Scary paediatric emergency: for kids, parents and doctors alike
Epiglottitis is an acute infection of the upper airway, especially the lining of the epiglottis and the larynx.
This is an acute medical emergency and a nightmare for every emergency room and accident and emergency department on this planet. It is caused by the gram-negative coccobacillus Haemophilus influenzae B and typically affects children between 2 and 7.
Typically the history is short, and the first symptoms the parents might notice is a high fever, the child complaining about a sore throat and problems swallowing. With the airway getting more narrow, the child has more and more throuble breathing and might present at the doctor lethargic, drooling and with a "hot potato voice" (meaning the child's speech sounds like it has a hot potato stuck in its mouth).
Urgent assessment in a calm atmosphere is necessary (if the child gets upset, a spasm of his laryngeal muscles could cause respiratory arrest) and paediatriciancs and an anaesthetist should be called to assist with the handling of the patient. In extreme cases, an emergency tracheostomy or assisted ventilation might be necessary. Oxygen monitoring should be initiated and continued at all time, and after initial treatment with intravenous broad spectrum antibiotics the child should be admitted to an intensive care unit until respiration and oxygen saturation is back to normal.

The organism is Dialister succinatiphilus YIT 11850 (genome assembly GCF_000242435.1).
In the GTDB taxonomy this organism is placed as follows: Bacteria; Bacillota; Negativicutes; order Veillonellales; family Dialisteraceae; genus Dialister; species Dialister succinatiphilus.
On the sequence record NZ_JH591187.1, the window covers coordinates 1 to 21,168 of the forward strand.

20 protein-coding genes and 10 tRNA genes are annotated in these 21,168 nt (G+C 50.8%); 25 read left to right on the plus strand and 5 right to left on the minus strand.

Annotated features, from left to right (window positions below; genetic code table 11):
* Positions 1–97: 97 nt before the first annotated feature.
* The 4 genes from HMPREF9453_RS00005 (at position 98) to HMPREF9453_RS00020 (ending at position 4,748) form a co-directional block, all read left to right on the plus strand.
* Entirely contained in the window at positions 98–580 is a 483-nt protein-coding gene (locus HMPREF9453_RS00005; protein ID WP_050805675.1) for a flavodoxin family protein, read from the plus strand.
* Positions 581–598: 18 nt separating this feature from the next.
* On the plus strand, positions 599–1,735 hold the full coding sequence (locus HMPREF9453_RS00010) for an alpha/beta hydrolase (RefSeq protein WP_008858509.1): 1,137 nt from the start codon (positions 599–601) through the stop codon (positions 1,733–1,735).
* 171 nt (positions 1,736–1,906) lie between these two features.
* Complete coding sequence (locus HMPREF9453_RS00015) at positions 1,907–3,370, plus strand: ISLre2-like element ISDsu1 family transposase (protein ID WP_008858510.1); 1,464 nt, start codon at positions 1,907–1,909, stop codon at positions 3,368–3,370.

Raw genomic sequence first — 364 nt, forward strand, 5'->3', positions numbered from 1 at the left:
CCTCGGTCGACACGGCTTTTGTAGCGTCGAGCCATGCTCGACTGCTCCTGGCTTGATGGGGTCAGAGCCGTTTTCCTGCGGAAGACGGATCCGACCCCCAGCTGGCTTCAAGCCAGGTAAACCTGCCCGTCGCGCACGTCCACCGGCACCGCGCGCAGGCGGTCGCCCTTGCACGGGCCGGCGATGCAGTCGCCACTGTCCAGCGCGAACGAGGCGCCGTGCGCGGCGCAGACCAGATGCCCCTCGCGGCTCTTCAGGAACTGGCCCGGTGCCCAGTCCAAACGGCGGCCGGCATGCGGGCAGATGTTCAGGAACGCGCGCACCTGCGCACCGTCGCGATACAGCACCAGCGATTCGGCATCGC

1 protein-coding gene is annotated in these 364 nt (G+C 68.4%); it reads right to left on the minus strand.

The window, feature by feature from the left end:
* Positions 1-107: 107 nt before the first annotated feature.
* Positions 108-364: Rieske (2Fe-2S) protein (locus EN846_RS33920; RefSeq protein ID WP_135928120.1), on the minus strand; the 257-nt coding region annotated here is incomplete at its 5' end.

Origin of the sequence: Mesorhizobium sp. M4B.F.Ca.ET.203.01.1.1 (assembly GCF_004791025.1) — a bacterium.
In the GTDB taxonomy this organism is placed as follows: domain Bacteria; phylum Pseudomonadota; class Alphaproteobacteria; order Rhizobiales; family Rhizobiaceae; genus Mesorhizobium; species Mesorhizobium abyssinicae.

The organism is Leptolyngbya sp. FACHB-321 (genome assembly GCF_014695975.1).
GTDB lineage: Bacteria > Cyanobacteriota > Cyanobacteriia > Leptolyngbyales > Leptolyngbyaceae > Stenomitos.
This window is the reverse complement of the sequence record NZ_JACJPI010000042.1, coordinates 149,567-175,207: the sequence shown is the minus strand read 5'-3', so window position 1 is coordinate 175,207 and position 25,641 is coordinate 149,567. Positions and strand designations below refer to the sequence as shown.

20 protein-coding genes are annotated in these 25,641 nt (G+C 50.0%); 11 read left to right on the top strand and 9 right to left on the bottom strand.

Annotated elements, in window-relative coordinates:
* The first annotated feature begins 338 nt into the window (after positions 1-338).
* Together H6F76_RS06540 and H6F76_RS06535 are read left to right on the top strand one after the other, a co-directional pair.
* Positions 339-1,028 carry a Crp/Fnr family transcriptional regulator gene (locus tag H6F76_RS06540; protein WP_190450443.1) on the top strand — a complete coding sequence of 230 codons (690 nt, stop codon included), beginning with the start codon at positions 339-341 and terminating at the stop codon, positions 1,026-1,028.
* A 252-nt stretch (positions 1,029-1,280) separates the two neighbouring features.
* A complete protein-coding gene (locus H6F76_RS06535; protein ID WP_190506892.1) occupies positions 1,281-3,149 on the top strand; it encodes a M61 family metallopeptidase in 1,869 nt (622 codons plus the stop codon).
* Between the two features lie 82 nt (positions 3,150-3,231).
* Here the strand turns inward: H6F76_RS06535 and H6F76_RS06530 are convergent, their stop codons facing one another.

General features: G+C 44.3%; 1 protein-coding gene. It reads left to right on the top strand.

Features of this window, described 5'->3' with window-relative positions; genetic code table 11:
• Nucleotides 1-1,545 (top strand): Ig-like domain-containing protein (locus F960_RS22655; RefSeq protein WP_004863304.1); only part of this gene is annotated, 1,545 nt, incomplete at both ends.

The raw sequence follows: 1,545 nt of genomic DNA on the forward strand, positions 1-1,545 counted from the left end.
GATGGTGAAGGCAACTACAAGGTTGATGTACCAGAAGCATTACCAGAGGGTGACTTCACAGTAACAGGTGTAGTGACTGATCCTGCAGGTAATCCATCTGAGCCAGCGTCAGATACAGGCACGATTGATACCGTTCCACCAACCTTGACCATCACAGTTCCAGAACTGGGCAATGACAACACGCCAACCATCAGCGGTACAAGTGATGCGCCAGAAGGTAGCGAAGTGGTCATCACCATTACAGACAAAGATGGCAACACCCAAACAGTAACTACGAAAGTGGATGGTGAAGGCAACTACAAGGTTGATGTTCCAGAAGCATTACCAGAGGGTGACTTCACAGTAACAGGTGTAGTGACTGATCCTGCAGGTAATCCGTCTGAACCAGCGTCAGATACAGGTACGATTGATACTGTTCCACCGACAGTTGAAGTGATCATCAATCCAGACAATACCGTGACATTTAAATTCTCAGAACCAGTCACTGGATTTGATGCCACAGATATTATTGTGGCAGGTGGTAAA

Fortunately, most western countries have now Haemophilus influenzae vaccination programs, so the incidence of epiglottitis should come down. Again, this is a very scary emergency for all involved, and immediate treatment is necessary.
Tip of the hat to doyle for pointing out an obvious error...